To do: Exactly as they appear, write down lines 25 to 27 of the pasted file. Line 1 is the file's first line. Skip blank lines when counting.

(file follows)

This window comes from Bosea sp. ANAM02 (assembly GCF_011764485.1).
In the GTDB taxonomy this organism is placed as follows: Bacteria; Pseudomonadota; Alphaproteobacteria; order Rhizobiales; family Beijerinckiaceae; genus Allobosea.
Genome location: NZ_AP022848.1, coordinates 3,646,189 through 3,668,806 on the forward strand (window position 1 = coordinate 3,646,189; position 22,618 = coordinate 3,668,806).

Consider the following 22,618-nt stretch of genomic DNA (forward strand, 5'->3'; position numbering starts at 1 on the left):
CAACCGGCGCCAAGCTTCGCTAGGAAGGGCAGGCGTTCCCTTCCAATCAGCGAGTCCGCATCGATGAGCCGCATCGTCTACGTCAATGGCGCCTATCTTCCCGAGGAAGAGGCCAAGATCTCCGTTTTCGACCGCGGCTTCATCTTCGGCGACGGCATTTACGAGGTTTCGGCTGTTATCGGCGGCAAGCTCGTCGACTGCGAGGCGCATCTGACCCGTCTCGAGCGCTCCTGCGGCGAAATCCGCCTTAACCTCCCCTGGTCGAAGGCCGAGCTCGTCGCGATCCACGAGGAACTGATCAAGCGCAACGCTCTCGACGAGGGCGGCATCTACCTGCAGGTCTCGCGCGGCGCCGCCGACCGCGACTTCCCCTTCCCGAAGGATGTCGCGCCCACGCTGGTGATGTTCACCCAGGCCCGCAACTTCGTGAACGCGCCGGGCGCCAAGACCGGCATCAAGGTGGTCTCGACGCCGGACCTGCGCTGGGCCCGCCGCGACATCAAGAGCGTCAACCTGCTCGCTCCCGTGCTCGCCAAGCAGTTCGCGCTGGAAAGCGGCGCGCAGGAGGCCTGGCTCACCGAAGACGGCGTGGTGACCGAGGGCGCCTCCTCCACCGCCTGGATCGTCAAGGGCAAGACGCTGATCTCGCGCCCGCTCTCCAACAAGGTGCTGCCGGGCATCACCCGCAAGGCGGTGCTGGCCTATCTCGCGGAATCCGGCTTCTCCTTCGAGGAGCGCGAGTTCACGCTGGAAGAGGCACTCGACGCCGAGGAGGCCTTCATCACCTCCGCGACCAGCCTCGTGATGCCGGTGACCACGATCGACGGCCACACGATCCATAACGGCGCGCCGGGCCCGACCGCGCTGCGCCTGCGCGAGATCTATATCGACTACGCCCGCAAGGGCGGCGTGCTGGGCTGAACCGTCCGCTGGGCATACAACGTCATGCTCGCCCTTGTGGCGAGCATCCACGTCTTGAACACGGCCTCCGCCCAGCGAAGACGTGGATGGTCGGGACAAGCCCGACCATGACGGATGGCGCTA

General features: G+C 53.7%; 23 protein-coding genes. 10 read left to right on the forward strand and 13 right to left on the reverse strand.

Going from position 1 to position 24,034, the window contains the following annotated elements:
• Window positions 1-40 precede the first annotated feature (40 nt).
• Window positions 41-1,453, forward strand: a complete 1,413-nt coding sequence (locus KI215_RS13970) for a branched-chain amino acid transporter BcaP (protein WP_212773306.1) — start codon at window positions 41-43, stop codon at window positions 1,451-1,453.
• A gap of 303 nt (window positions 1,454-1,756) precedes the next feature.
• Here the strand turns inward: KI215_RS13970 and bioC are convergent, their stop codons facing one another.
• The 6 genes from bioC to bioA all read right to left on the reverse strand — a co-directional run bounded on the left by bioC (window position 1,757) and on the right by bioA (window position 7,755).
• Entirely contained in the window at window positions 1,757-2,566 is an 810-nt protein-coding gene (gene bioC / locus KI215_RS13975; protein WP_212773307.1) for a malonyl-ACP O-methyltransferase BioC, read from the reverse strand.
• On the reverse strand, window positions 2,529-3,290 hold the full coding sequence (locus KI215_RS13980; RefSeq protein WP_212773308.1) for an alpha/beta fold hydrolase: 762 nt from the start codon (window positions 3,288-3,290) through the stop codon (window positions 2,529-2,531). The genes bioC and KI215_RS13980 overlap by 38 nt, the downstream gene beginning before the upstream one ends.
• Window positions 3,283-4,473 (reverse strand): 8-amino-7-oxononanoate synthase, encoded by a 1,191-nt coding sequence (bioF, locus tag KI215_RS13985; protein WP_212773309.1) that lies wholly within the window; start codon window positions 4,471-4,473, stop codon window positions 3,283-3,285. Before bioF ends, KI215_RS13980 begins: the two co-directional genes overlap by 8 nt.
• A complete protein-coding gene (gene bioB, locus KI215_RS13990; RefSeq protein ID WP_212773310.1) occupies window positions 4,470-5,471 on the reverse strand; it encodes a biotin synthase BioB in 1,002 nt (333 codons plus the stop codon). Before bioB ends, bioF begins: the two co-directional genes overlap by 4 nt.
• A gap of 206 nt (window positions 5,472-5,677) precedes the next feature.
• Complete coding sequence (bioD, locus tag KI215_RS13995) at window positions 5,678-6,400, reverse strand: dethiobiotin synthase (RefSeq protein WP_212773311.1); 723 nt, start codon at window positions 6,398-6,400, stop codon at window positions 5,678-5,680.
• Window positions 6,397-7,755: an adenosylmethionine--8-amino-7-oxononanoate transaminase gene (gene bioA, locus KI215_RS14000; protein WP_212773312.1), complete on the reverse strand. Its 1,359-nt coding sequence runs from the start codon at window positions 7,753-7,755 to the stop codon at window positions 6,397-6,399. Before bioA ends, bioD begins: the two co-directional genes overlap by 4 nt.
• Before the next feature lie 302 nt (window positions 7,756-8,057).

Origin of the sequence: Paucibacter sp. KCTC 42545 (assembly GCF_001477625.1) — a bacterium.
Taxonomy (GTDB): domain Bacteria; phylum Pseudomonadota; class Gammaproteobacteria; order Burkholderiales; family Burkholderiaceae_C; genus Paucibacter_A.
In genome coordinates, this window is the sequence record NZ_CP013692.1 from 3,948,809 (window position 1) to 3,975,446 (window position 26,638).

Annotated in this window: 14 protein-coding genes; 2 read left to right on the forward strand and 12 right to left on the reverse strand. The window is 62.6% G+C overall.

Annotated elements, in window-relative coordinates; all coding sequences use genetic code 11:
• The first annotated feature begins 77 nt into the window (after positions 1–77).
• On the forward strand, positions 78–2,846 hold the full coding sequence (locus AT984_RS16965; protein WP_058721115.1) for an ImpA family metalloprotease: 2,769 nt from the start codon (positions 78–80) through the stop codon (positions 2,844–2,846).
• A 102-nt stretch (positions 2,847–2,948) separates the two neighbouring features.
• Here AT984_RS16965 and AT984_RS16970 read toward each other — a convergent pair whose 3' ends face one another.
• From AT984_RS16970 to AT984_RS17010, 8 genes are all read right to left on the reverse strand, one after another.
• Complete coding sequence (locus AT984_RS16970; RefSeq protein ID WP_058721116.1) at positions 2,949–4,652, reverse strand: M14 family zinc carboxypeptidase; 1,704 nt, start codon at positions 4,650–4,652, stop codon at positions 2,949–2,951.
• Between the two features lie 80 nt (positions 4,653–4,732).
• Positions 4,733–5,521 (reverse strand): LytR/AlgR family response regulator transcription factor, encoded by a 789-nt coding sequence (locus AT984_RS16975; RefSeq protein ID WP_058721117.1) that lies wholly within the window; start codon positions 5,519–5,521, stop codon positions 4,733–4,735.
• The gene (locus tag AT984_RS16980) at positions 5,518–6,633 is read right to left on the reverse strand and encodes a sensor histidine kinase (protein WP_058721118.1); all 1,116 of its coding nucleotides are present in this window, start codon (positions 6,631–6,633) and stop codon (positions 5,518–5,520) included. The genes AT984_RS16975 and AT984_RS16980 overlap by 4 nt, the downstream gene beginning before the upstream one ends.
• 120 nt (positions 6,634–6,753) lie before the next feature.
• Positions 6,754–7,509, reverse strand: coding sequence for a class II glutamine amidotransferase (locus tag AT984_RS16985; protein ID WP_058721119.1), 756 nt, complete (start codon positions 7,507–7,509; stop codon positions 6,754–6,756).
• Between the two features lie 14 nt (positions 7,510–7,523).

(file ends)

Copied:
Annotated elements, in window-relative coordinates; all coding sequences use genetic code 11:
• The first annotated feature begins 77 nt into the window (after positions 1–77).
• On the forward strand, positions 78–2,846 hold the full coding sequence (locus AT984_RS16965; protein WP_058721115.1) for an ImpA family metalloprotease: 2,769 nt from the start codon (positions 78–80) through the stop codon (positions 2,844–2,846).